Bangladesh’s three-Test tour of Sri Lanka has been postponed yet again following a stalemate between the BCB and the SLC over quarantine requirements, with weeks of negotiation failing to yield an agreement between the two boards. The length of the quarantine, which the Sri Lankan health authorities had insisted be 14 days, with the players’ movement strictly limited to their hotel rooms, was the main proposal the Bangladesh board refused to agree with, reports Cricinfo.
BCB president Nazmul Hassan said on Monday that the tour was not cancelled yet but this one crucial disagreement between the two boards forced them into asking the SLC to reschedule the tour, the first Test of which was supposed to start on October 23 in Pallekele.
“Any tourist who is entering Sri Lanka has to abide by this rule [of 14 days in quarantine],” Hassan said. “They [the SLC] have told us that they couldn’t do anything about this point [about quarantine]. We have informed them that we have to reschedule the tour to a time when things will improve. We cannot play the ICC Test Championship according to their guidelines. Their cricket board and sports ministry tried very hard. They agreed to all but one of our requirements, but that one is the real one. The 14-day quarantine.”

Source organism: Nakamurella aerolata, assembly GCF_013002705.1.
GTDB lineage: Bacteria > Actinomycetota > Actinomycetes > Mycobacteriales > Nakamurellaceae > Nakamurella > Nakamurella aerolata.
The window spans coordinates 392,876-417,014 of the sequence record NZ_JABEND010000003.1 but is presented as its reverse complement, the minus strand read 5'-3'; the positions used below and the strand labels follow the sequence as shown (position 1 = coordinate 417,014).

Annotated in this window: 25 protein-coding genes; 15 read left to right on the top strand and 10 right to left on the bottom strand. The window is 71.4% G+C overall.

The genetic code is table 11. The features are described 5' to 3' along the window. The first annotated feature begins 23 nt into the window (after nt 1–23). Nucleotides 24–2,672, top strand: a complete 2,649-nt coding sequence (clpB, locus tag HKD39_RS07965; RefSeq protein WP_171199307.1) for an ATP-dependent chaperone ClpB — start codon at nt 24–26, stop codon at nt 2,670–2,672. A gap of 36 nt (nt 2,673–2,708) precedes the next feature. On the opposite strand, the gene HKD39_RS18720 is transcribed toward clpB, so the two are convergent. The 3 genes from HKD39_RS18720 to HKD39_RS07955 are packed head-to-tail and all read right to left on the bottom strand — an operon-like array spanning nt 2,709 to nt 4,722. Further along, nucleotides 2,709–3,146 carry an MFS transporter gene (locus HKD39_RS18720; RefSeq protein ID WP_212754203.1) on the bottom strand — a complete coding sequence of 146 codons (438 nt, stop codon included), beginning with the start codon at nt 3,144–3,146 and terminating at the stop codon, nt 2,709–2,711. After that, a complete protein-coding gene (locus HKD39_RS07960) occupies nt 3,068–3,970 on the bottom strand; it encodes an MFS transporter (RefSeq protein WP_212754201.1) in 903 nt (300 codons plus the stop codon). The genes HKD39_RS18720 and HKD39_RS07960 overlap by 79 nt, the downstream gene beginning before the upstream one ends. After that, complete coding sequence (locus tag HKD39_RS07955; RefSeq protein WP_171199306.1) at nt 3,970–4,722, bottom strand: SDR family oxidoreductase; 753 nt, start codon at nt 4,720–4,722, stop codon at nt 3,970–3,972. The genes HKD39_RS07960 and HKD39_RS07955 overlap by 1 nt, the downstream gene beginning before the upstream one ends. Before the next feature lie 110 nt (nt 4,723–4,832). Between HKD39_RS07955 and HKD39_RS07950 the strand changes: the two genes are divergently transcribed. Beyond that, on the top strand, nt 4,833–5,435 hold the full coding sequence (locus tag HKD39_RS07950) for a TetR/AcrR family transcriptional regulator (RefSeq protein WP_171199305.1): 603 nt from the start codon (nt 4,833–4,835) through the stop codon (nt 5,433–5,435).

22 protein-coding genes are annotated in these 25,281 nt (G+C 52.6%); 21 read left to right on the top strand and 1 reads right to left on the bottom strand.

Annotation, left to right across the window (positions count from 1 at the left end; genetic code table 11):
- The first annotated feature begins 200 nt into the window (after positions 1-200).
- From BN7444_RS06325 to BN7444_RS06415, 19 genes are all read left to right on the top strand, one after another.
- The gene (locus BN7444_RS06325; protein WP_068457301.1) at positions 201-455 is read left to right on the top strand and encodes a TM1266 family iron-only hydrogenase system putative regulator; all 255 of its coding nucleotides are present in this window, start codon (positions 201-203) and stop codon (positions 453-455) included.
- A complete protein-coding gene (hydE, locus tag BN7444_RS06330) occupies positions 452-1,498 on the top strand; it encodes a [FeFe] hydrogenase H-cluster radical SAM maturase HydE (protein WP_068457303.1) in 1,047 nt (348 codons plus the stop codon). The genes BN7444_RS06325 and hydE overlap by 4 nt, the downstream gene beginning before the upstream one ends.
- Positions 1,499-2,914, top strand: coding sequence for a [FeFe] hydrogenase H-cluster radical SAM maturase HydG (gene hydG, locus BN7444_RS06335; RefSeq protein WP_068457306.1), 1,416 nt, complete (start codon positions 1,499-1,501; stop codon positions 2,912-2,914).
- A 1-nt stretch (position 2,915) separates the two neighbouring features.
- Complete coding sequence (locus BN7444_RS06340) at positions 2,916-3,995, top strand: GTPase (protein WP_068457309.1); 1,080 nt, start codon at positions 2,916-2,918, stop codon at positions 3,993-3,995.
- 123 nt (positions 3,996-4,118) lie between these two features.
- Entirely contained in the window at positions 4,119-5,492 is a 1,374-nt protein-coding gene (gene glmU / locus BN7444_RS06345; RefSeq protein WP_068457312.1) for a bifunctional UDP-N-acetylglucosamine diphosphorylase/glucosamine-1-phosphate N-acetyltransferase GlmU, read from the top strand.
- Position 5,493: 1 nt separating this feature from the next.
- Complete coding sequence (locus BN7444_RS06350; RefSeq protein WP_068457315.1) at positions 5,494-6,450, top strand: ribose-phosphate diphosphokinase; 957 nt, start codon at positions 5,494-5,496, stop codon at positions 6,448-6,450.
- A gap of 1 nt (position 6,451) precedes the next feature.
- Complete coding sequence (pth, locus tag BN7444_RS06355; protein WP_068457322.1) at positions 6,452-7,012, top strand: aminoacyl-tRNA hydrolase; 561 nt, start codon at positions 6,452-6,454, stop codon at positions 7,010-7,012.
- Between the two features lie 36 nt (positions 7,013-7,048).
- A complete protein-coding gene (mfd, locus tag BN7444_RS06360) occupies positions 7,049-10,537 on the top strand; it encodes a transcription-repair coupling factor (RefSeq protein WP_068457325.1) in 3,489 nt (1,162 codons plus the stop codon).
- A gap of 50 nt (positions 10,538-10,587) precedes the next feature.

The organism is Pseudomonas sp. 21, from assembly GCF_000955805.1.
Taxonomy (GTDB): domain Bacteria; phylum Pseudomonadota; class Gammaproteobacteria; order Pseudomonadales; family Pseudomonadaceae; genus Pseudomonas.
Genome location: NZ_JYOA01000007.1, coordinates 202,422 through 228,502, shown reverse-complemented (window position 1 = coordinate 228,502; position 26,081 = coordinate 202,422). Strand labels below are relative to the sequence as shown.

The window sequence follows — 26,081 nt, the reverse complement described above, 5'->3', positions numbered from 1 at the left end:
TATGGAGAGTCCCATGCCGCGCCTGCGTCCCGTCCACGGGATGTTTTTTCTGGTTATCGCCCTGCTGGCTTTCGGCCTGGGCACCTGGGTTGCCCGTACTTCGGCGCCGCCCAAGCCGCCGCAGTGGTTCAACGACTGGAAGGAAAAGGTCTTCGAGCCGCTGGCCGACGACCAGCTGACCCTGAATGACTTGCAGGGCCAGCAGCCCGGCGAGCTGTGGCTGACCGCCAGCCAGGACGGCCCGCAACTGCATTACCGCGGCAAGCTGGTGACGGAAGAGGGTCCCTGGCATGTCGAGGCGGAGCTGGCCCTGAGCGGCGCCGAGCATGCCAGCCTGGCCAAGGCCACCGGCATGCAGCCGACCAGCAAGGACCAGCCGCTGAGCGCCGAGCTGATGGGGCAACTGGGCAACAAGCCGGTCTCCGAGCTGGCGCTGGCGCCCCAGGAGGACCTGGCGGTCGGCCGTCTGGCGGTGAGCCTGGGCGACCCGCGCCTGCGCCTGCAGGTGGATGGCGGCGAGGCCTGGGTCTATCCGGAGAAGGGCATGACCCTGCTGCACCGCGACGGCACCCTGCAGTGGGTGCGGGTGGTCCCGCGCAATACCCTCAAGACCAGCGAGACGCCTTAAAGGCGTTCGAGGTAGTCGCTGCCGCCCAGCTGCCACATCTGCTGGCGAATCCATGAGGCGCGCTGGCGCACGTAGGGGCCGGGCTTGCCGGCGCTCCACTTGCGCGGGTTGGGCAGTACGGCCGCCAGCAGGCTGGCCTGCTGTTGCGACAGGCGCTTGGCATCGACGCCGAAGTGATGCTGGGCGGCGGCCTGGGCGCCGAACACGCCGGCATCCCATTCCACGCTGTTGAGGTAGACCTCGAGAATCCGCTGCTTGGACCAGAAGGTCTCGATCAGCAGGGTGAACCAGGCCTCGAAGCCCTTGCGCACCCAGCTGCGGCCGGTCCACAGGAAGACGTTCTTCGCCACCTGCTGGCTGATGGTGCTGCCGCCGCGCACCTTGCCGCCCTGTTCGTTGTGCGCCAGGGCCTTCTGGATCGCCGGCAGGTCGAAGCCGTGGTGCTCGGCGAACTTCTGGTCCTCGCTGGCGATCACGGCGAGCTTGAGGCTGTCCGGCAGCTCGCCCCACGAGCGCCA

The Sri Lankan health authorities’ insistence on a 14-day quarantine was partly because Covid-19 is understood to be spreading in Bangladesh, and some high-profile members of the potential squad had also tested positive for the virus. Sri Lanka, meanwhile, has had minimal spread of the virus for the last few months, and life has largely returned to normal, aside from tight controls at the border.
One SLC official expressed mild frustration at the government, calling health authorities “completely inflexible”, but also suggested both the authorities and SLC were wary of being blamed for a potential outbreak via the tour. Another SLC official also said the BCB had at one point asked for a three-day quarantine, which the official described as “ridiculous”.
Hassan said that the BCB also needed to understand the Sri Lankan version of the term “quarantine” which, according to him, differed from what the Bangladesh board thought it was. He said staying confined within a room for 14 days was likely to take a toll on a player's mental and physical well-being ahead of a three-match Test series.
“There’s a difference between ‘quarantine’ and ‘isolation’,” Hassan said.
“If we put someone in home quarantine, he or she cannot get out of the house. But when someone is Covid positive, we put them in isolation which means that person can’t get out of the room.
“What they are mentioning as quarantine is actually full isolation, which means the person cannot get out of the room. A cricketer will need a long time to regain [fitness] – physically and mentally – from this isolation. In that situation, it won't be possible to play, we have said it before.”
Two weeks ago, Hassan had said that Bangladesh won’t go ahead with the tour if the 14-day quarantine was put in place. Soon afterwards, Sri Lanka’s sports minister Namal Rajapaksa had said that he asked the SLC to consult with the country’s Covid-19 task force to reconsider the matter. The SLC then proposed to their health authorities that the Bangladesh touring party do the two-week quarantine split between the two countries, but it wasn’t agreed upon.